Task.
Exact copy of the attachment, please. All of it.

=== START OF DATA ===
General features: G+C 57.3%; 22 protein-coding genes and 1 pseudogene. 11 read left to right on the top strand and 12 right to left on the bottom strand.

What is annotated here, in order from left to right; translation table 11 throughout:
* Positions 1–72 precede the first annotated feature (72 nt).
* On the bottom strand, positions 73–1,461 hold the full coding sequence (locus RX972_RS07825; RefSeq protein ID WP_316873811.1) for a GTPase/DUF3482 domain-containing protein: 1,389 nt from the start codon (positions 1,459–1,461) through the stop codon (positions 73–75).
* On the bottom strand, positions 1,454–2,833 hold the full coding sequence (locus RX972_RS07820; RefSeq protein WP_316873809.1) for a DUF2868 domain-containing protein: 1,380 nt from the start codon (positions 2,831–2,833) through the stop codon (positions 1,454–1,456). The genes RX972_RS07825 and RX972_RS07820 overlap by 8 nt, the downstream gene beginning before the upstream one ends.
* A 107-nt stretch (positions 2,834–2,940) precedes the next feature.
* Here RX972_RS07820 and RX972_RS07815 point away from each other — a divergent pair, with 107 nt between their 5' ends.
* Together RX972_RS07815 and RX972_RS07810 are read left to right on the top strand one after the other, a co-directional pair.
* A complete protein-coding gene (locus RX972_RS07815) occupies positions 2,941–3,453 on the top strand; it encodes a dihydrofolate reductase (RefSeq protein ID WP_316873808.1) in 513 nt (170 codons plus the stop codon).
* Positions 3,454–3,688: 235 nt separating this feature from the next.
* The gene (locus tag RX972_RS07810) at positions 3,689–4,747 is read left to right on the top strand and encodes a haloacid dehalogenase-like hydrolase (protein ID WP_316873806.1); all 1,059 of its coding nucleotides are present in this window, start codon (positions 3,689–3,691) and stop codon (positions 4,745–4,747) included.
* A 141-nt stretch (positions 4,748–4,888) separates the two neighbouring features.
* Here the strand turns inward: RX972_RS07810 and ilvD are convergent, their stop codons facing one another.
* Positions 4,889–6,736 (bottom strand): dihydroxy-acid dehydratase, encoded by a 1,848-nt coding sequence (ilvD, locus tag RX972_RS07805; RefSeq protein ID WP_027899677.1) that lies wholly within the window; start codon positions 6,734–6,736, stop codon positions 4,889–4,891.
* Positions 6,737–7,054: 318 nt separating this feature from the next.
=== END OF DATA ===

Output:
General features: G+C 57.3%; 22 protein-coding genes and 1 pseudogene. 11 read left to right on the top strand and 12 right to left on the bottom strand.

What is annotated here, in order from left to right; translation table 11 throughout:
* Positions 1–72 precede the first annotated feature (72 nt).
* On the bottom strand, positions 73–1,461 hold the full coding sequence (locus RX972_RS07825; RefSeq protein ID WP_316873811.1) for a GTPase/DUF3482 domain-containing protein: 1,389 nt from the start codon (positions 1,459–1,461) through the stop codon (positions 73–75).
* On the bottom strand, positions 1,454–2,833 hold the full coding sequence (locus RX972_RS07820; RefSeq protein WP_316873809.1) for a DUF2868 domain-containing protein: 1,380 nt from the start codon (positions 2,831–2,833) through the stop codon (positions 1,454–1,456). The genes RX972_RS07825 and RX972_RS07820 overlap by 8 nt, the downstream gene beginning before the upstream one ends.
* A 107-nt stretch (positions 2,834–2,940) precedes the next feature.
* Here RX972_RS07820 and RX972_RS07815 point away from each other — a divergent pair, with 107 nt between their 5' ends.
* Together RX972_RS07815 and RX972_RS07810 are read left to right on the top strand one after the other, a co-directional pair.
* A complete protein-coding gene (locus RX972_RS07815) occupies positions 2,941–3,453 on the top strand; it encodes a dihydrofolate reductase (RefSeq protein ID WP_316873808.1) in 513 nt (170 codons plus the stop codon).
* Positions 3,454–3,688: 235 nt separating this feature from the next.
* The gene (locus tag RX972_RS07810) at positions 3,689–4,747 is read left to right on the top strand and encodes a haloacid dehalogenase-like hydrolase (protein ID WP_316873806.1); all 1,059 of its coding nucleotides are present in this window, start codon (positions 3,689–3,691) and stop codon (positions 4,745–4,747) included.
* A 141-nt stretch (positions 4,748–4,888) separates the two neighbouring features.
* Here the strand turns inward: RX972_RS07810 and ilvD are convergent, their stop codons facing one another.
* Positions 4,889–6,736 (bottom strand): dihydroxy-acid dehydratase, encoded by a 1,848-nt coding sequence (ilvD, locus tag RX972_RS07805; RefSeq protein ID WP_027899677.1) that lies wholly within the window; start codon positions 6,734–6,736, stop codon positions 4,889–4,891.
* Positions 6,737–7,054: 318 nt separating this feature from the next.